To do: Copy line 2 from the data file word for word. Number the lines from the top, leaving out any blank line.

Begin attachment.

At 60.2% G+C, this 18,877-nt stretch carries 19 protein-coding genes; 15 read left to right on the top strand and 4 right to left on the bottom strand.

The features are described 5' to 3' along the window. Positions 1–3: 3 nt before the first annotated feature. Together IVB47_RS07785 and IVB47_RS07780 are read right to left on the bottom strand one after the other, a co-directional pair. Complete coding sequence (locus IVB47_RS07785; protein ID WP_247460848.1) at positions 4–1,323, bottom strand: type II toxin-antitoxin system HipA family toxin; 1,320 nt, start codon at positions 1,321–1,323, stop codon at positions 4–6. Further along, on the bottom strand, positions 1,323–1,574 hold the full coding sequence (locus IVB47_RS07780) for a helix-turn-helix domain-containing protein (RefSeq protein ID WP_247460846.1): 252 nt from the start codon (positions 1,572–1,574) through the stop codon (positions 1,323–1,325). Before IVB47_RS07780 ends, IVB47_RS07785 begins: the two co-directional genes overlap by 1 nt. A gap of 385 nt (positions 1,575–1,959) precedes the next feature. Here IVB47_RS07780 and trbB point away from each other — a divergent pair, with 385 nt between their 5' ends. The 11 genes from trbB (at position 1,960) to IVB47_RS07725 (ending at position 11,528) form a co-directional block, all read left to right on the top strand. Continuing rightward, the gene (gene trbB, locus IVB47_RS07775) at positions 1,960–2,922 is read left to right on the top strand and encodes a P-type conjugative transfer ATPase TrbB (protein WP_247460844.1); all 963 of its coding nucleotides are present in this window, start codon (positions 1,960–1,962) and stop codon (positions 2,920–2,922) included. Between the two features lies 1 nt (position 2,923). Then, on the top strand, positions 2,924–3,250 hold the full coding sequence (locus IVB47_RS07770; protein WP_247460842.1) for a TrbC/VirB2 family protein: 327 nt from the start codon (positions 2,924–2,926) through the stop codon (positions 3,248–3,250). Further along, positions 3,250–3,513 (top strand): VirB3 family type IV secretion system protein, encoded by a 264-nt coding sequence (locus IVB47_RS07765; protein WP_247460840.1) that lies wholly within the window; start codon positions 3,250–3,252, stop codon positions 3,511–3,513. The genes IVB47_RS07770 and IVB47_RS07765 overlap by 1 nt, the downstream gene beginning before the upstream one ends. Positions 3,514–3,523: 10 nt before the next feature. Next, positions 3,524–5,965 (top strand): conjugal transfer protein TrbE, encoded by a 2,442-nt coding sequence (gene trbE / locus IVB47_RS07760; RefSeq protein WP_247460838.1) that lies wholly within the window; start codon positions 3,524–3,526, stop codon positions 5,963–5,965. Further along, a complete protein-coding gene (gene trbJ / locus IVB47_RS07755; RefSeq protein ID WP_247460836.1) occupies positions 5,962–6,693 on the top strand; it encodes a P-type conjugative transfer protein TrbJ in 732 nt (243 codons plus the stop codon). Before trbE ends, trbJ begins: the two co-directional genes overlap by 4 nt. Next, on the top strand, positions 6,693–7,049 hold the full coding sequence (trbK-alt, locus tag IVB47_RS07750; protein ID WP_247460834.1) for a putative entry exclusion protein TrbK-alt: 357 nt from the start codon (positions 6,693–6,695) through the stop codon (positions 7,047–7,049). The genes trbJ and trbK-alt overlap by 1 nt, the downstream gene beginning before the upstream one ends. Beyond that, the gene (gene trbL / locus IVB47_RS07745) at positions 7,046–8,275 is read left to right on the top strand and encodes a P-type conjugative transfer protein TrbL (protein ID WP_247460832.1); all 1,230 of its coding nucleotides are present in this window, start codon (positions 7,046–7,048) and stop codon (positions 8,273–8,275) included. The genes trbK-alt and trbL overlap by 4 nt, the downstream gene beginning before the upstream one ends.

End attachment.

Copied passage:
The features are described 5' to 3' along the window. Positions 1–3: 3 nt before the first annotated feature. Together IVB47_RS07785 and IVB47_RS07780 are read right to left on the bottom strand one after the other, a co-directional pair. Complete coding sequence (locus IVB47_RS07785; protein ID WP_247460848.1) at positions 4–1,323, bottom strand: type II toxin-antitoxin system HipA family toxin; 1,320 nt, start codon at positions 1,321–1,323, stop codon at positions 4–6. Further along, on the bottom strand, positions 1,323–1,574 hold the full coding sequence (locus IVB47_RS07780) for a helix-turn-helix domain-containing protein (RefSeq protein ID WP_247460846.1): 252 nt from the start codon (positions 1,572–1,574) through the stop codon (positions 1,323–1,325). Before IVB47_RS07780 ends, IVB47_RS07785 begins: the two co-directional genes overlap by 1 nt. A gap of 385 nt (positions 1,575–1,959) precedes the next feature. Here IVB47_RS07780 and trbB point away from each other — a divergent pair, with 385 nt between their 5' ends. The 11 genes from trbB (at position 1,960) to IVB47_RS07725 (ending at position 11,528) form a co-directional block, all read left to right on the top strand. Continuing rightward, the gene (gene trbB, locus IVB47_RS07775) at positions 1,960–2,922 is read left to right on the top strand and encodes a P-type conjugative transfer ATPase TrbB (protein WP_247460844.1); all 963 of its coding nucleotides are present in this window, start codon (positions 1,960–1,962) and stop codon (positions 2,920–2,922) included. Between the two features lies 1 nt (position 2,923). Then, on the top strand, positions 2,924–3,250 hold the full coding sequence (locus IVB47_RS07770; protein WP_247460842.1) for a TrbC/VirB2 family protein: 327 nt from the start codon (positions 2,924–2,926) through the stop codon (positions 3,248–3,250). Further along, positions 3,250–3,513 (top strand): VirB3 family type IV secretion system protein, encoded by a 264-nt coding sequence (locus IVB47_RS07765; protein WP_247460840.1) that lies wholly within the window; start codon positions 3,250–3,252, stop codon positions 3,511–3,513. The genes IVB47_RS07770 and IVB47_RS07765 overlap by 1 nt, the downstream gene beginning before the upstream one ends. Positions 3,514–3,523: 10 nt before the next feature. Next, positions 3,524–5,965 (top strand): conjugal transfer protein TrbE, encoded by a 2,442-nt coding sequence (gene trbE / locus IVB47_RS07760; RefSeq protein WP_247460838.1) that lies wholly within the window; start codon positions 3,524–3,526, stop codon positions 5,963–5,965. Further along, a complete protein-coding gene (gene trbJ / locus IVB47_RS07755; RefSeq protein ID WP_247460836.1) occupies positions 5,962–6,693 on the top strand; it encodes a P-type conjugative transfer protein TrbJ in 732 nt (243 codons plus the stop codon). Before trbE ends, trbJ begins: the two co-directional genes overlap by 4 nt. Next, on the top strand, positions 6,693–7,049 hold the full coding sequence (trbK-alt, locus tag IVB47_RS07750; protein ID WP_247460834.1) for a putative entry exclusion protein TrbK-alt: 357 nt from the start codon (positions 6,693–6,695) through the stop codon (positions 7,047–7,049). The genes trbJ and trbK-alt overlap by 1 nt, the downstream gene beginning before the upstream one ends. Beyond that, the gene (gene trbL / locus IVB47_RS07745) at positions 7,046–8,275 is read left to right on the top strand and encodes a P-type conjugative transfer protein TrbL (protein ID WP_247460832.1); all 1,230 of its coding nucleotides are present in this window, start codon (positions 7,046–7,048) and stop codon (positions 8,273–8,275) included. The genes trbK-alt and trbL overlap by 4 nt, the downstream gene beginning before the upstream one ends.